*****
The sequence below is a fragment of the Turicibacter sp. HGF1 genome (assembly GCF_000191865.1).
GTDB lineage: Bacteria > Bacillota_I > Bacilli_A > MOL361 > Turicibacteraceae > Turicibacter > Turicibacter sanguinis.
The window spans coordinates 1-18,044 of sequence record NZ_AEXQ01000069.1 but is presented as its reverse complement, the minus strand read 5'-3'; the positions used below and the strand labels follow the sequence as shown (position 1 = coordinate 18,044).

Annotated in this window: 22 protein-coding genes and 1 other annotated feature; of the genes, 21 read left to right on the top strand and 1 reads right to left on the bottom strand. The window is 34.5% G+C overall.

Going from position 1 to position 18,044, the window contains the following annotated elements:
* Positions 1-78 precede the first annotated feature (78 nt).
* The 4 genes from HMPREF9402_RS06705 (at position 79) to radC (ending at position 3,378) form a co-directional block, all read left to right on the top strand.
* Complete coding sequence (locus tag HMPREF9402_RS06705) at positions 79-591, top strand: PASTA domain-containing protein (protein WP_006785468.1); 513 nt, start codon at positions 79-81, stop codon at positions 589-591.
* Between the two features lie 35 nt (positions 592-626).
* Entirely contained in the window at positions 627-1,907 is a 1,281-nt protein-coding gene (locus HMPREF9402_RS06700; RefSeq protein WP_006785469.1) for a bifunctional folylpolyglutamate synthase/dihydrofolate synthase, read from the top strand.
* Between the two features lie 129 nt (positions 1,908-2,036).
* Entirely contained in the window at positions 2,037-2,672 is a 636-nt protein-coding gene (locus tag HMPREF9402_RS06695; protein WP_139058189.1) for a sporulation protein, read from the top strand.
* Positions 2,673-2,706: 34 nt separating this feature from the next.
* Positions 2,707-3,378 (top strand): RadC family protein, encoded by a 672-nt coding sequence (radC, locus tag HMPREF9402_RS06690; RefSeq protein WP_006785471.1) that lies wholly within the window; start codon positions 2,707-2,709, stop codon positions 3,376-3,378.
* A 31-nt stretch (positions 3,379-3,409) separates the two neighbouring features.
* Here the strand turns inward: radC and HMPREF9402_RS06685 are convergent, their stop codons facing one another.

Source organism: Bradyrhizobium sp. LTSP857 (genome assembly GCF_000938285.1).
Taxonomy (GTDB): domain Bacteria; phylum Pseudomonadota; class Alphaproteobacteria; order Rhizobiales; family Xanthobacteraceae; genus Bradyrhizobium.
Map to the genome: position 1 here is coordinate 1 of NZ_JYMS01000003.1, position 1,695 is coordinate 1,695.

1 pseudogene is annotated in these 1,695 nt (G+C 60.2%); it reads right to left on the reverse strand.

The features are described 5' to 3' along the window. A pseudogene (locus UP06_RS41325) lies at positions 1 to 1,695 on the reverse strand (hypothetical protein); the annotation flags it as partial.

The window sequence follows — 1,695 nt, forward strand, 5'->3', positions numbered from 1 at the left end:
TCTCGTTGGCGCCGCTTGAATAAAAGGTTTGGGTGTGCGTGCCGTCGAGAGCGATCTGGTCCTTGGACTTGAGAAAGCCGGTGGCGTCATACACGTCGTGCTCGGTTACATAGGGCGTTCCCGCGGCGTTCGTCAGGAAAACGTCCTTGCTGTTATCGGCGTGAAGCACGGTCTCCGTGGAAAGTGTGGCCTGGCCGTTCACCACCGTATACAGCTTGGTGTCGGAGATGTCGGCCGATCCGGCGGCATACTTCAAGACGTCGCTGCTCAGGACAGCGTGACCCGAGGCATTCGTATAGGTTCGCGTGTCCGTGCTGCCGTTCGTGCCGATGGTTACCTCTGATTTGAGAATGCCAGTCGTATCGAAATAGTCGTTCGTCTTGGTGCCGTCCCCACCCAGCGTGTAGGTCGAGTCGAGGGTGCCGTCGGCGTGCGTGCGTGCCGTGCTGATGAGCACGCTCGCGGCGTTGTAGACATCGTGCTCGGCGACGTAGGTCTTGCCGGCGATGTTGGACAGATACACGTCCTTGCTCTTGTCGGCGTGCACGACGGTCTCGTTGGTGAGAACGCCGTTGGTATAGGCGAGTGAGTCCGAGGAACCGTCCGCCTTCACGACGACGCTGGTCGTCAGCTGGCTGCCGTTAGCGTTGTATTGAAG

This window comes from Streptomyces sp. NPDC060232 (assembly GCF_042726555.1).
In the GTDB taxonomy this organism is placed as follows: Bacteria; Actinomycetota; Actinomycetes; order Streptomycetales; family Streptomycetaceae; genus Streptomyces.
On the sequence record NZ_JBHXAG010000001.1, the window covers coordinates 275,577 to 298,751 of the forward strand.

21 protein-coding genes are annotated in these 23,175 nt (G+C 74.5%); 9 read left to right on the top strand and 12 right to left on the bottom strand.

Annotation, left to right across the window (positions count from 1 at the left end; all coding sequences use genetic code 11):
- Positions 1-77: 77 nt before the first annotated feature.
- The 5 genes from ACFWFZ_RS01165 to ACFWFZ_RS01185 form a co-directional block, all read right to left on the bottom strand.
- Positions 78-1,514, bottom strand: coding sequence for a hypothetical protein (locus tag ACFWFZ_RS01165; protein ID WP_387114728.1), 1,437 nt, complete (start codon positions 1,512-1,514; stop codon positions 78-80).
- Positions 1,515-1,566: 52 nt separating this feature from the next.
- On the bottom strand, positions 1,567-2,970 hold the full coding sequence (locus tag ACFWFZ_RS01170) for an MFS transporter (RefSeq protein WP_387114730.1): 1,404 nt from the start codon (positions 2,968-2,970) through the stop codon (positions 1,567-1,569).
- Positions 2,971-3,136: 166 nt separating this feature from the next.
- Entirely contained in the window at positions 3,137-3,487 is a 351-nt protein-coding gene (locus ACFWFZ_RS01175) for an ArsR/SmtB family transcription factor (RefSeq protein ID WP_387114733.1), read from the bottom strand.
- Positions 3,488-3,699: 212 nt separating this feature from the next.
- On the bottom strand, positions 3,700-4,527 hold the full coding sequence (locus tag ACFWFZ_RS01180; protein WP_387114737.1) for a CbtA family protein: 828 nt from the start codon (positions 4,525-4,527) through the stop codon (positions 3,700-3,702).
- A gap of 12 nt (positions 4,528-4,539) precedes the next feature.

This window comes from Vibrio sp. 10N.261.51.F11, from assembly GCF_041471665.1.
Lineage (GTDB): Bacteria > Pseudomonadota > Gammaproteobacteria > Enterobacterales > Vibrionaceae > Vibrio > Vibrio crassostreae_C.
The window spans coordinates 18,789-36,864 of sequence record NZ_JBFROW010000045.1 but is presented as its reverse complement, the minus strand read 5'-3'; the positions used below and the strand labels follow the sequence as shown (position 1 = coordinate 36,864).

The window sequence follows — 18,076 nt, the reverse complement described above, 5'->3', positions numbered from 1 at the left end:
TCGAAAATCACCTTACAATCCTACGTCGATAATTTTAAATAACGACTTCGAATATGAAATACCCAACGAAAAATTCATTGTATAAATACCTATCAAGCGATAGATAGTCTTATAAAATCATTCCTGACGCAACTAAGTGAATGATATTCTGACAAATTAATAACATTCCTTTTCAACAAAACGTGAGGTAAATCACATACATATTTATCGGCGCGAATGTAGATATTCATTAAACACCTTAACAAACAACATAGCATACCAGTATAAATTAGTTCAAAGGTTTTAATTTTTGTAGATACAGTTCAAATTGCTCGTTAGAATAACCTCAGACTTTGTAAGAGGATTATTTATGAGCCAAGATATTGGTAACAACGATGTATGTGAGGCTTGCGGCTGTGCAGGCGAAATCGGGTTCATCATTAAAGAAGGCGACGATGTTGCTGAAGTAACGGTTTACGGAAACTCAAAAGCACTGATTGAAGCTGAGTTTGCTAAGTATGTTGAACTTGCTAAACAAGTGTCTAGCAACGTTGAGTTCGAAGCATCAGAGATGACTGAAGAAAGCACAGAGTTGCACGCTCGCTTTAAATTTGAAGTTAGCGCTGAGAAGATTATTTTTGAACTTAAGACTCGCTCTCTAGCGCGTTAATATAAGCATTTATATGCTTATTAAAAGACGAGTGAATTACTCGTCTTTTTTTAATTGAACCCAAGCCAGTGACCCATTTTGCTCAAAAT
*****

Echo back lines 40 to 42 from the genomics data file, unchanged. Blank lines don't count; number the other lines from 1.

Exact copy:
Lineage (GTDB): Bacteria > Pseudomonadota > Gammaproteobacteria > Enterobacterales > Vibrionaceae > Vibrio > Vibrio crassostreae_C.
The window spans coordinates 18,789-36,864 of sequence record NZ_JBFROW010000045.1 but is presented as its reverse complement, the minus strand read 5'-3'; the positions used below and the strand labels follow the sequence as shown (position 1 = coordinate 36,864).

The window sequence follows — 18,076 nt, the reverse complement described above, 5'->3', positions numbered from 1 at the left end: